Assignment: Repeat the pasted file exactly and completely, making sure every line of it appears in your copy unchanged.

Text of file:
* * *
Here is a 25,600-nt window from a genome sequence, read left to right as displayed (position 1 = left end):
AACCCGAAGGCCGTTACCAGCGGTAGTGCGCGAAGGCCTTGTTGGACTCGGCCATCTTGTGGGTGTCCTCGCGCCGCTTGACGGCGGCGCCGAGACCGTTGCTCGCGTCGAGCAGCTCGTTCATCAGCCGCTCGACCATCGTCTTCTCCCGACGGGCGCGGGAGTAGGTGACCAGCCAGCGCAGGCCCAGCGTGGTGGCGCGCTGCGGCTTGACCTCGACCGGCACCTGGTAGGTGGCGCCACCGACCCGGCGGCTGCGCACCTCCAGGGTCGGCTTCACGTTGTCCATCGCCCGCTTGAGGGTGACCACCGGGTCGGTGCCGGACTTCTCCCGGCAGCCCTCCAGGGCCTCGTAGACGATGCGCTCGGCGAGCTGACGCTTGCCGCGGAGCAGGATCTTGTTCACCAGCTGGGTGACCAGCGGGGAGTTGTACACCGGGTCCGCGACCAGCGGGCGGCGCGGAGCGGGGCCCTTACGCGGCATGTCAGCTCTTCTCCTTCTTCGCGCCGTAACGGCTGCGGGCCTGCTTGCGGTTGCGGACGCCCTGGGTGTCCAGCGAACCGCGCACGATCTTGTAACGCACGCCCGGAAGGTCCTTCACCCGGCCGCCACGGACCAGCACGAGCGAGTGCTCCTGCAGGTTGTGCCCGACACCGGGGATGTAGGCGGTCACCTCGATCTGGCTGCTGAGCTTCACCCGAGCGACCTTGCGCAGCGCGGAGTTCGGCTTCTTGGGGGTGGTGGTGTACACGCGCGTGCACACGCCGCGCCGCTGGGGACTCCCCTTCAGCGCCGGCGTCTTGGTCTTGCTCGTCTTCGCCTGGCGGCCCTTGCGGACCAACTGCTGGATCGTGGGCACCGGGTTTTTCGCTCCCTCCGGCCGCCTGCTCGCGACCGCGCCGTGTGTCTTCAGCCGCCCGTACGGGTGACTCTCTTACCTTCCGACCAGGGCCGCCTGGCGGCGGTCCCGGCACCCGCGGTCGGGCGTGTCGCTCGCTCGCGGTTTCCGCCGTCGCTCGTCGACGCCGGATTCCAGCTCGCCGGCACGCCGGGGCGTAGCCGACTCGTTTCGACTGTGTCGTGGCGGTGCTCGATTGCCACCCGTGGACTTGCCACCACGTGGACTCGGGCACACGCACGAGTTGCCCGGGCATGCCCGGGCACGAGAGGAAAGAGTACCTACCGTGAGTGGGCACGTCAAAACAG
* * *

Here is a 25,600-nt window from a genome sequence, read left to right as displayed (position 1 = left end):
AACCCGAAGGCCGTTACCAGCGGTAGTGCGCGAAGGCCTTGTTGGACTCGGCCATCTTGTGGGTGTCCTCGCGCCGCTTGACGGCGGCGCCGAGACCGTTGCTCGCGTCGAGCAGCTCGTTCATCAGCCGCTCGACCATCGTCTTCTCCCGACGGGCGCGGGAGTAGGTGACCAGCCAGCGCAGGCCCAGCGTGGTGGCGCGCTGCGGCTTGACCTCGACCGGCACCTGGTAGGTGGCGCCACCGACCCGGCGGCTGCGCACCTCCAGGGTCGGCTTCACGTTGTCCATCGCCCGCTTGAGGGTGACCACCGGGTCGGTGCCGGACTTCTCCCGGCAGCCCTCCAGGGCCTCGTAGACGATGCGCTCGGCGAGCTGACGCTTGCCGCGGAGCAGGATCTTGTTCACCAGCTGGGTGACCAGCGGGGAGTTGTACACCGGGTCCGCGACCAGCGGGCGGCGCGGAGCGGGGCCCTTACGCGGCATGTCAGCTCTTCTCCTTCTTCGCGCCGTAACGGCTGCGGGCCTGCTTGCGGTTGCGGACGCCCTGGGTGTCCAGCGAACCGCGCACGATCTTGTAACGCACGCCCGGAAGGTCCTTCACCCGGCCGCCACGGACCAGCACGAGCGAGTGCTCCTGCAGGTTGTGCCCGACACCGGGGATGTAGGCGGTCACCTCGATCTGGCTGCTGAGCTTCACCCGAGCGACCTTGCGCAGCGCGGAGTTCGGCTTCTTGGGGGTGGTGGTGTACACGCGCGTGCACACGCCGCGCCGCTGGGGACTCCCCTTCAGCGCCGGCGTCTTGGTCTTGCTCGTCTTCGCCTGGCGGCCCTTGCGGACCAACTGCTGGATCGTGGGCACCGGGTTTTTCGCTCCCTCCGGCCGCCTGCTCGCGACCGCGCCGTGTGTCTTCAGCCGCCCGTACGGGTGACTCTCTTACCTTCCGACCAGGGCCGCCTGGCGGCGGTCCCGGCACCCGCGGTCGGGCGTGTCGCTCGCTCGCGGTTTCCGCCGTCGCTCGTCGACGCCGGATTCCAGCTCGCCGGCACGCCGGGGCGTAGCCGACTCGTTTCGACTGTGTCGTGGCGGTGCTCGATTGCCACCCGTGGACTTGCCACCACGTGGACTCGGGCACACGCACGAGTTGCCCGGGCATGCCCGGGCACGAGAGGAAAGAGTACCTACCGTGAGTGGGCACGTCAAAACAG